Grimes and Elon Musk are settling into life at home with newborn son X Æ A-12 after the Tesla CEO and singer welcomed their first child one week ago. One day after her first Mother's Day, the 32-year-old new mom took to her Instagram Story to share a video of her boyfriend bonding with their son.
In the adorable clip, Musk pats his son on the back as the week-old X Æ A-12 rests on his father's chest, clad only in a diaper. Grimes, whose real name is Claire Boucher, loved the video so much that she added a heart emoji to the footage, zooming in on the newborn's tiny body.
Grimes shares cute home footage of Elon Musk and their new baby, X Æ A-12. 🍼 pic.twitter.com/pKWvXgdv5B— Pop Crave (@PopCrave) May 11, 2020
X Æ A-12 is Grimes' first child, but Musk's sixth, as he has five sons from a previous relationship, including son Nevada, who tragically died of SIDS at 10 weeks old in 2002. The couple's choice of such a unique name immediately garnered headlines, and both parents have come forward to explain the pronunciation differently in the subsequent days.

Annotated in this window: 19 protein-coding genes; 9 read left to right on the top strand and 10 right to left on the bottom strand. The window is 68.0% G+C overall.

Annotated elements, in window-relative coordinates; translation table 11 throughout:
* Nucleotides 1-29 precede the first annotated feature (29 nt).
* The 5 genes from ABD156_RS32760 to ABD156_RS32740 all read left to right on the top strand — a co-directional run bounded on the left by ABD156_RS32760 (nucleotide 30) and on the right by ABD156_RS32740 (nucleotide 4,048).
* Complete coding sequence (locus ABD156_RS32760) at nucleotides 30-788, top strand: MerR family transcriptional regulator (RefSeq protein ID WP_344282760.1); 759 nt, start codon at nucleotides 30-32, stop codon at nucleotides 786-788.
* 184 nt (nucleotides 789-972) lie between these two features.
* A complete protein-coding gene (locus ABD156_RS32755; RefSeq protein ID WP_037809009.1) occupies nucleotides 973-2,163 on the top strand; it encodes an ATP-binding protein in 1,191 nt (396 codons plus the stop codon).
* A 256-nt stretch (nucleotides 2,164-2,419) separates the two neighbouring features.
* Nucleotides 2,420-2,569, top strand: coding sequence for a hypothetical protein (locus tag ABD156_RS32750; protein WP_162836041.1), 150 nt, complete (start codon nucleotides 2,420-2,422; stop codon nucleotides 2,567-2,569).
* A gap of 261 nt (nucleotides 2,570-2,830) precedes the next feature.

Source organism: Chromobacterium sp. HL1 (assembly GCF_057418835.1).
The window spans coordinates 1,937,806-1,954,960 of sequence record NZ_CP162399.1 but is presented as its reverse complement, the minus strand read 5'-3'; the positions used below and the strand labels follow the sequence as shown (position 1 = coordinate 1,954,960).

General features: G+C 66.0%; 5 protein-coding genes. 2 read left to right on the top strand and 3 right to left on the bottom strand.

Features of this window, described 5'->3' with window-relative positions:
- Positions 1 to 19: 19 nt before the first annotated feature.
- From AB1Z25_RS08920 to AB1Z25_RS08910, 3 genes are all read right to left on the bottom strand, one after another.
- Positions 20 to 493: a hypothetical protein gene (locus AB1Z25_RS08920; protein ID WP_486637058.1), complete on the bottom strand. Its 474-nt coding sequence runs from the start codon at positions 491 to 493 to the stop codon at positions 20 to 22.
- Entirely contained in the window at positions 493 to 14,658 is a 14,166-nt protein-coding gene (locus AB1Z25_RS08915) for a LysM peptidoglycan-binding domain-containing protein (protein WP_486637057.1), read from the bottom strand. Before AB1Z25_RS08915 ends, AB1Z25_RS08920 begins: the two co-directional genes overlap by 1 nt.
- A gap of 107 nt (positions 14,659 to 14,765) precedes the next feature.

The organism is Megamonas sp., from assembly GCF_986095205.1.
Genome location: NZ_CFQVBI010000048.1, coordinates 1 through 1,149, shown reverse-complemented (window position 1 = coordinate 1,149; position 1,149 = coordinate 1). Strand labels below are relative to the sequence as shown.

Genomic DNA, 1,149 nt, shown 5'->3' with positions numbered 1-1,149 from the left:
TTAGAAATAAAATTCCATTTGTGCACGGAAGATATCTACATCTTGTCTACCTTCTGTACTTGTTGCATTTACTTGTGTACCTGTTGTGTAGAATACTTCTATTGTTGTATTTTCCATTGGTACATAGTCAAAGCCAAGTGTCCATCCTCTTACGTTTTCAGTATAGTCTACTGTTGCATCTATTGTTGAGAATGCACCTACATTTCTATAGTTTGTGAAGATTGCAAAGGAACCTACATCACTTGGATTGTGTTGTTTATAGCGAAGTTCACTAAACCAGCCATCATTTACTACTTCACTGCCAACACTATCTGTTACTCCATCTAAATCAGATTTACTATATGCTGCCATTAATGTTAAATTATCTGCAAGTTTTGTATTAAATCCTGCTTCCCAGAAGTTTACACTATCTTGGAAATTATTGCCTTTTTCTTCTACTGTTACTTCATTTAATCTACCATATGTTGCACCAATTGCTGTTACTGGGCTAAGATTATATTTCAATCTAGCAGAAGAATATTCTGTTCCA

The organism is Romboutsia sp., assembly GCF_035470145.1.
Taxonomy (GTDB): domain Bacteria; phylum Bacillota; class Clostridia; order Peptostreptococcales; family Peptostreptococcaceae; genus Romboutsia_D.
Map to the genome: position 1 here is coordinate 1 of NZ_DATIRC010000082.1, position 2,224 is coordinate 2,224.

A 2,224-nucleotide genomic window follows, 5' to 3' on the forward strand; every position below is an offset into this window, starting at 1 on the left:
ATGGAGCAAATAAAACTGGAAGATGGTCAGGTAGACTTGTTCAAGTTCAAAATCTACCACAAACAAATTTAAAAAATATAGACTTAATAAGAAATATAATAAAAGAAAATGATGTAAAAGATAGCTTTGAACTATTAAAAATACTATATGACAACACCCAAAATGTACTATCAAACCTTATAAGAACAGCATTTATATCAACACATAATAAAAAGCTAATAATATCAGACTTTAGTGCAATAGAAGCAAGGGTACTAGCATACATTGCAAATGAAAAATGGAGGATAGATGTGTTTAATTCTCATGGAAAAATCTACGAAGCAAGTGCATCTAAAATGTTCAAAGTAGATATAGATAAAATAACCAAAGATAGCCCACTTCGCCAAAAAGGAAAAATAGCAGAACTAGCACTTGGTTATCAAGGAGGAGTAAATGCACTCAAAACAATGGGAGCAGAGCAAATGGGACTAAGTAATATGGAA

Musk revealed his pronunciation on Thursday's episode of The Joe Rogan Experience podcast, explaining it was Grimes who "mostly came up with the name," adding, "Yeah, she's great at names." As far as Musk is concerned, X Æ A-12 is pronounced with X "like the letter," while "the 'Æ' is pronounced like 'ash.'" Grimes, however, described the pronunciation differently on Instagram the same day, telling a follower, "It's just X, like the letter X. Then A.I. Like how you said the letter A then I."
The couple has revealed that the A-12 portion of their son's name is a nod to the Lockheed A-12 reconnaissance aircraft built by the U.S. Central Intelligence Agency, which Musk called "the coolest plane ever" to Rogan. Grimes added of the other parts of the name that X was for the "unknown variable" and the Æ is her "elven spelling of Ai (love &/or Artificial intelligence)." Some have noted, however, that California statue only allows the 26 characters of the English language to be used on birth certificates, excluding numbers, Roman numerals, accents, umlauts or other symbols or emojis from being officially recognized. The couple has yet to address this barrier.